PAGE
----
LSU Melete Among First Interactive Supercomputers

Print Friendly, PDF & Email

Even the world’s most powerful supercomputers today mostly lack one very coveted feature: interactivity. That may change thanks to NSF-funded research at Louisiana State University’s Center for Computation & Technology.

At the heart of the project is Melete, a system that integrates an interaction-oriented compute cluster with tangible interfaces to support collaborative research and the classroom.

Typically, a high-performance computer would feature one head node coupled with several slave nodes,” said CCT’s IT consultant Chris Branton. “In contrast, Melete features several interactive face nodes in addition to the head node. These are a combination of dynamic screens, passive printed visuals, addressable LEDs, and other interactive elements. They are planned to be placed in labs, meeting spaces, and classrooms both at CCT and elsewhere on LSU campus to give interactive control of the machine to authorized users,” he said.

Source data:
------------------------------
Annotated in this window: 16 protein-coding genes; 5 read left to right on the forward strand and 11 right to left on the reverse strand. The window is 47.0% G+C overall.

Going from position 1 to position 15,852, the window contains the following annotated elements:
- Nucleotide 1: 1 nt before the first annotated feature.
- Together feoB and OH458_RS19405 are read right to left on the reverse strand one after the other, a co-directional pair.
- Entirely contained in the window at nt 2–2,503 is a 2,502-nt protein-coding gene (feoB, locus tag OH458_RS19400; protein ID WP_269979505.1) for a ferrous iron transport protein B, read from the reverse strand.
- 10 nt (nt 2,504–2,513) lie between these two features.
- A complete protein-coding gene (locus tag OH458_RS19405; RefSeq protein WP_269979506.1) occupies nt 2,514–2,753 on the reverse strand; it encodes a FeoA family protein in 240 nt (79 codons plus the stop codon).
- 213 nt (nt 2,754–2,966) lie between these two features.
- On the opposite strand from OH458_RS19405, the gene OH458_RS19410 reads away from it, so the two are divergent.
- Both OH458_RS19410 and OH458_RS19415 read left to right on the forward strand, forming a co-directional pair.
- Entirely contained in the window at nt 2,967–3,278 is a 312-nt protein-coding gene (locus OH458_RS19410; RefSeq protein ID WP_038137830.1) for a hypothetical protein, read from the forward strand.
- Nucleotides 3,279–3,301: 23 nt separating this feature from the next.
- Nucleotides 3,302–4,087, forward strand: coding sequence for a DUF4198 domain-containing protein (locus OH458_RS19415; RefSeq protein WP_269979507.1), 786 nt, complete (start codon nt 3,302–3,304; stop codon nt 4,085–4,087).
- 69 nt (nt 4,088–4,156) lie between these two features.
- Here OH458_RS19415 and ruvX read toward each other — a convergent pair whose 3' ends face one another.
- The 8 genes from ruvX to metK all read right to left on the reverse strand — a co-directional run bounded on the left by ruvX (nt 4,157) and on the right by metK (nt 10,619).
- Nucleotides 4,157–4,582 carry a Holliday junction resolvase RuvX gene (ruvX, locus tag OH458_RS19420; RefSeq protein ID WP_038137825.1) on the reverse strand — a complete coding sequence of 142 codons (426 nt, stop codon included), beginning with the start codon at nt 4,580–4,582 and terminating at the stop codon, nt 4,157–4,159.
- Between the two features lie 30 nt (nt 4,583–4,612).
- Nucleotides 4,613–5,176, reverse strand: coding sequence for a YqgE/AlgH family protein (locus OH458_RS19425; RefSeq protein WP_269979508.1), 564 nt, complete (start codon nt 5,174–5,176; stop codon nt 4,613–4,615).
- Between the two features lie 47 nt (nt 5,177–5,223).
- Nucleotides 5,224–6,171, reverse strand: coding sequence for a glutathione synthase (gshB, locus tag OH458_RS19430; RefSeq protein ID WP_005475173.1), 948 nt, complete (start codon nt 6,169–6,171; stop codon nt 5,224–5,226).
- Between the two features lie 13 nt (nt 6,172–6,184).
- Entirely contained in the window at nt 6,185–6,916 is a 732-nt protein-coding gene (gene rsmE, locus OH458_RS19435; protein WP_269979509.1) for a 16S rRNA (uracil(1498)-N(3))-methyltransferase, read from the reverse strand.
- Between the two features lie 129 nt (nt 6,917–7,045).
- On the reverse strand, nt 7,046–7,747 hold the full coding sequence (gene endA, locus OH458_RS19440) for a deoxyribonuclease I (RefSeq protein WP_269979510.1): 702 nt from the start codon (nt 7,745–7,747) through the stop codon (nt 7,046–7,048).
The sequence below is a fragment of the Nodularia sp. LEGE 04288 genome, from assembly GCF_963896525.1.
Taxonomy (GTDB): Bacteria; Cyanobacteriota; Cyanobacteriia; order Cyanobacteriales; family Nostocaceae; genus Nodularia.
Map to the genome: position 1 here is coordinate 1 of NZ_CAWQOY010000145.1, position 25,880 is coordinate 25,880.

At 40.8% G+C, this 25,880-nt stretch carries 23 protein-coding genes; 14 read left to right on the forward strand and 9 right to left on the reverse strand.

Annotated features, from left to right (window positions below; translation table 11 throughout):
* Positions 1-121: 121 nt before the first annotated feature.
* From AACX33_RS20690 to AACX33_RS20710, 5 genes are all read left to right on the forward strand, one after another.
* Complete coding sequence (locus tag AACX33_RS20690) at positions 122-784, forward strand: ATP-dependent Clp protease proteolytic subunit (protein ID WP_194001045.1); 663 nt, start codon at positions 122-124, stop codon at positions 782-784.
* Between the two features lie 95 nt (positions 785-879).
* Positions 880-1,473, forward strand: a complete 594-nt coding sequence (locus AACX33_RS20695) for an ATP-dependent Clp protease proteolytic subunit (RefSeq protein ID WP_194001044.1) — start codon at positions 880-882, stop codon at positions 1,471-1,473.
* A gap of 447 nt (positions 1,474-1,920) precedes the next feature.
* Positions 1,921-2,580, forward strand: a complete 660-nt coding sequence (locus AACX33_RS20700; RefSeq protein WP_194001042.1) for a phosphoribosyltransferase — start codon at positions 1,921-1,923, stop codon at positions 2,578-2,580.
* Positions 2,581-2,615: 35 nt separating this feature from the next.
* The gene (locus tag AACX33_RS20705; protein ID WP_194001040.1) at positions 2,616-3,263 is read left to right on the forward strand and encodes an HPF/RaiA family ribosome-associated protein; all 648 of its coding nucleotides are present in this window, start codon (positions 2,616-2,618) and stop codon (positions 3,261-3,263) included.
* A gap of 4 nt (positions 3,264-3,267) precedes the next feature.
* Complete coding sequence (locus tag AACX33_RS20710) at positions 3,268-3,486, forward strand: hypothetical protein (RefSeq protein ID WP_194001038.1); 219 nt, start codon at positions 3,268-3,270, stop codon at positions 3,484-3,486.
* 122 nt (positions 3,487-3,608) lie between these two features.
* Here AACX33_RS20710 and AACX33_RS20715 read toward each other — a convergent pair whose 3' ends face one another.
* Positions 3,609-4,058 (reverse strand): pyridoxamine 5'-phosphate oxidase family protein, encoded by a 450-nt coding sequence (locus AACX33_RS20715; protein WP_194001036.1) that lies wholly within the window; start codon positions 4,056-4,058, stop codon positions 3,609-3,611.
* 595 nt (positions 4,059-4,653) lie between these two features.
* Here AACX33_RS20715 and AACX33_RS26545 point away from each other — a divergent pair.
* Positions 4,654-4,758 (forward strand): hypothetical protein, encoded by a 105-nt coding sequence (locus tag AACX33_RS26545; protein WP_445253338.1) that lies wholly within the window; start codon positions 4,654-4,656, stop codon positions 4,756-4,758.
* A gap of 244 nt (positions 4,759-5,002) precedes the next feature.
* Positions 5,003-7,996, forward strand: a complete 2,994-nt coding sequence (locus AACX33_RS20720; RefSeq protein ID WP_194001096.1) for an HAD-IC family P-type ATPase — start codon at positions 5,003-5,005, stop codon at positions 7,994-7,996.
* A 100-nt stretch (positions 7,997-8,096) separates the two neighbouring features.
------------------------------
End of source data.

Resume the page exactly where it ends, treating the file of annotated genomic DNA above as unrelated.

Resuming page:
Read the Full Story.


  1. Clusters with multiple customer facing login nodes(10+), each equipped with GPUs and remote desktops have been the norm for all of the commercial accounts I have worked at for over 5 years. This coupled with tools like VNC, WINSCP and/or Filezilla along with an advanced reservation allow even a Windows/Mac user to treat a cluster as an interactive extension of their workflow. Not sure why LSU thinks they are the first, also recall TACC leading the way with their SUN cluster.